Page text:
Thesis Title

A Study of the Effects of Direct Instruction in Paradimatic Language Responding on the Reading Skills of Fifth-Grade Students

Date of Graduation

Spring 1977

Degree

Master of Science in Education in Literacy

Department

Reading, Foundations and Technology

Committee Chair

James Layton

Subject Categories

Other Education

Abstract

The intent of this study was to answer the following question: after thirty twenty-minute periods of daily direct instruction in paradigmatic language responding, will students who receive direct instruction in paradigmatic language responding score significantly greater in vocabulary achievement, reading comprehension achievement, paradigmatic language responding achievement, and the combined skills of reading achievement than students who receive traditional instruction? It was hypothesized that the students who received direct instruction in paradigmatic language responding would score significantly greater in vocabulary achievement, reading comprehension achievement, paradigmatic language responding achievement, and the combined skills of reading achievement than students who received traditional instruction. Participants were thirty fifth-grade students selected from two rooms. Fifteen students from one room were matched according to I.Q. scores with fifteen students from the other room. All participants fell within the normal I.Q. range and were administered the Nelson Reading Test and a paradigmatic language responding test as pretests. Group A (experimental) received daily instruction in paradigmatic language responding for twenty-minute periods over a six week period. Group B (control) received traditional instruction for the same period of time. Both groups were administered the Nelson Reading Test and the paradigmatic language responding test at the end of the study as posttests. The researcher found in this study that if direct instruction in paradigmatic language responding was given to the group of fifth-grade students used in this study, there would be a significant improvement in measures of vocabulary achievement, reading comprehension achievement, paradigmatic language responding achievement, and the combined skills of reading achievement as measured by the Nelson Reading Test and the paradigmatic language responding test.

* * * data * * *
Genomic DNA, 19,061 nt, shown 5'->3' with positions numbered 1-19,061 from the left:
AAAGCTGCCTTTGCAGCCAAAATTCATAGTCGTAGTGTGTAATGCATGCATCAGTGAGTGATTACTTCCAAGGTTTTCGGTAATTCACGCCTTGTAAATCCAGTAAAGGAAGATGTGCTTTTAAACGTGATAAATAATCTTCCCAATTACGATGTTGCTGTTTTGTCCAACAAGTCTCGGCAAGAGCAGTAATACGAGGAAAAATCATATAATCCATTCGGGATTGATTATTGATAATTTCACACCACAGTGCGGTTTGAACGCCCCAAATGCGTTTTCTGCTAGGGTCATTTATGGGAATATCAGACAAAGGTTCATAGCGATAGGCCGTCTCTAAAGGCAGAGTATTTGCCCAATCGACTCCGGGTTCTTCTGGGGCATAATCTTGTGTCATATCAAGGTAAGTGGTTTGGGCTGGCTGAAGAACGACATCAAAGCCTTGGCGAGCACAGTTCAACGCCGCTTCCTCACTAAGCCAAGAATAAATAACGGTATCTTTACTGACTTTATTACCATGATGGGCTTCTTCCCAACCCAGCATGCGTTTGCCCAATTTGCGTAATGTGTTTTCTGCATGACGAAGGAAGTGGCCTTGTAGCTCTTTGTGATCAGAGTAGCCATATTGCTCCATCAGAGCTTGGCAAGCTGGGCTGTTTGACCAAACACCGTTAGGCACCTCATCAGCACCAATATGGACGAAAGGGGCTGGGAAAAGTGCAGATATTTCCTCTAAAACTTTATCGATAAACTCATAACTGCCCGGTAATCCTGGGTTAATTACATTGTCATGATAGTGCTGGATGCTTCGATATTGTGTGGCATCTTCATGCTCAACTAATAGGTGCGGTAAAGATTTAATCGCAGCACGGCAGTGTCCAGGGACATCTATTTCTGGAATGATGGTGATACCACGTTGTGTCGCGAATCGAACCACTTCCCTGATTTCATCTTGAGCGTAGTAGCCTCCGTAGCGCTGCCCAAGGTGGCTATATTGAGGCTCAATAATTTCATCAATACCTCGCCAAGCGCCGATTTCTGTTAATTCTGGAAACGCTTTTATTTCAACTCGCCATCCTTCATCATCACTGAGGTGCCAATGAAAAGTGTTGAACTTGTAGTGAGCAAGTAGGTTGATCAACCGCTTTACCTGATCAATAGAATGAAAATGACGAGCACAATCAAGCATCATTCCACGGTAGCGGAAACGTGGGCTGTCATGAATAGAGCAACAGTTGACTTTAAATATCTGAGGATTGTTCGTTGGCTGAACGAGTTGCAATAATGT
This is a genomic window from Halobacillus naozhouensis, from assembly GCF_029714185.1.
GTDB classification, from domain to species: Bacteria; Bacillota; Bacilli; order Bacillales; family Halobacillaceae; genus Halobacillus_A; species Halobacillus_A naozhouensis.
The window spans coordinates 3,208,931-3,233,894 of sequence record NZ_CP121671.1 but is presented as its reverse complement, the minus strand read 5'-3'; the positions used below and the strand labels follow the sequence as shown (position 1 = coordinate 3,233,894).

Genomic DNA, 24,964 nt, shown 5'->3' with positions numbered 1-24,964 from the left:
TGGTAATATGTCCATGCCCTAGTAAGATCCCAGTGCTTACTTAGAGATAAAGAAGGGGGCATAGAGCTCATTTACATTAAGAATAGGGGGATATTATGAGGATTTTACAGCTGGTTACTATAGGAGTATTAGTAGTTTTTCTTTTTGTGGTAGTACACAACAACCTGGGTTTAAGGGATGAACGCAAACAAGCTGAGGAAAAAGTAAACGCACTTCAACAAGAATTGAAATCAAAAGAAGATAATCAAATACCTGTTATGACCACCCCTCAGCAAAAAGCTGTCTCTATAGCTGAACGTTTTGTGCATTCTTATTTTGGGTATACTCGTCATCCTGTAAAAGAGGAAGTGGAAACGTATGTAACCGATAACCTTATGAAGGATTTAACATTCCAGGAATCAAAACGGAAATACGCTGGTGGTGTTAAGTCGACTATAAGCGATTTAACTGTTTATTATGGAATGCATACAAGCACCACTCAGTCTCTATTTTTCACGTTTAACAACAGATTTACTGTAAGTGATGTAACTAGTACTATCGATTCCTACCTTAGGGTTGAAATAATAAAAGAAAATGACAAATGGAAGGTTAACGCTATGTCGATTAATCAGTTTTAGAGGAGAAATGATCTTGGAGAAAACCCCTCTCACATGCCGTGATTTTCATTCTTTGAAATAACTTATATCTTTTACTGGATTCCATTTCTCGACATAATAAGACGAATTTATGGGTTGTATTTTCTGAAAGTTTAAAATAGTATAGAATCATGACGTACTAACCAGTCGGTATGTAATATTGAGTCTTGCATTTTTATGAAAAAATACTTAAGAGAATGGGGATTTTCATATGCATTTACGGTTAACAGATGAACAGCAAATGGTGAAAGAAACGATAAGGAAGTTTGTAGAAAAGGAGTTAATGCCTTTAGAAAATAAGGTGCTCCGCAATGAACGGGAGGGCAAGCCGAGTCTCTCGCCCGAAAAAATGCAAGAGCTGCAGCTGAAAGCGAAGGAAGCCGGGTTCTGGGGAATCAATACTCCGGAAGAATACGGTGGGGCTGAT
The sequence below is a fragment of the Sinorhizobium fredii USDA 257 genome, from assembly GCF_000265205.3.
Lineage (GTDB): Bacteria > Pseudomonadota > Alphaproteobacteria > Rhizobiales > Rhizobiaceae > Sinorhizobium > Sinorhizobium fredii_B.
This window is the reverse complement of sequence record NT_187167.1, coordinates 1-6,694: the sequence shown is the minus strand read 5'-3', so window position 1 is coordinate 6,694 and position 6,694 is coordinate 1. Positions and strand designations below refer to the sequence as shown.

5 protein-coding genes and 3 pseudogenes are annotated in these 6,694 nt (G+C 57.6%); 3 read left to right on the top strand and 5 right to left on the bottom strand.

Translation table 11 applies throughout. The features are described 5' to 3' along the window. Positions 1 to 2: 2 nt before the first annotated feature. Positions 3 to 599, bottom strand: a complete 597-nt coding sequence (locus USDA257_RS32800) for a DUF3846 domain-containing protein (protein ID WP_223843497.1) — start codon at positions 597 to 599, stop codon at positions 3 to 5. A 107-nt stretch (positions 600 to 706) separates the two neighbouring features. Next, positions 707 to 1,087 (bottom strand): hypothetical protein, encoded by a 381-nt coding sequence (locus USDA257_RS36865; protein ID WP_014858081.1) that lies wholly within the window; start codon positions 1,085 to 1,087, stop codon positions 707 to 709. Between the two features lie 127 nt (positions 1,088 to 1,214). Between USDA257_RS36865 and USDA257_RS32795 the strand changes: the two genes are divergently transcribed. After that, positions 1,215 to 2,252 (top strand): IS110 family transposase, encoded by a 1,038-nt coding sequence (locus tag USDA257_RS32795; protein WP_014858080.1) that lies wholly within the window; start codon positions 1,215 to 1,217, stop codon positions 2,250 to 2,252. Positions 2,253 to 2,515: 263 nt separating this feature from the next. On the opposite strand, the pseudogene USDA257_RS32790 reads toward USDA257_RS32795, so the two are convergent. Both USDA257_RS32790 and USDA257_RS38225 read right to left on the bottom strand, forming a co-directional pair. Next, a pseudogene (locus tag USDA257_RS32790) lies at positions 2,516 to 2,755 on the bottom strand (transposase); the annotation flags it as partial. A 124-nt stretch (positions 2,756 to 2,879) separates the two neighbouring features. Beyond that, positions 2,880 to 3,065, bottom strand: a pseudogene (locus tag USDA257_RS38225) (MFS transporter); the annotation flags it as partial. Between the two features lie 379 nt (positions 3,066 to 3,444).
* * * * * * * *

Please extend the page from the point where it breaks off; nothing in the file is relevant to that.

Copyright

© Mary McCallon Rhodes

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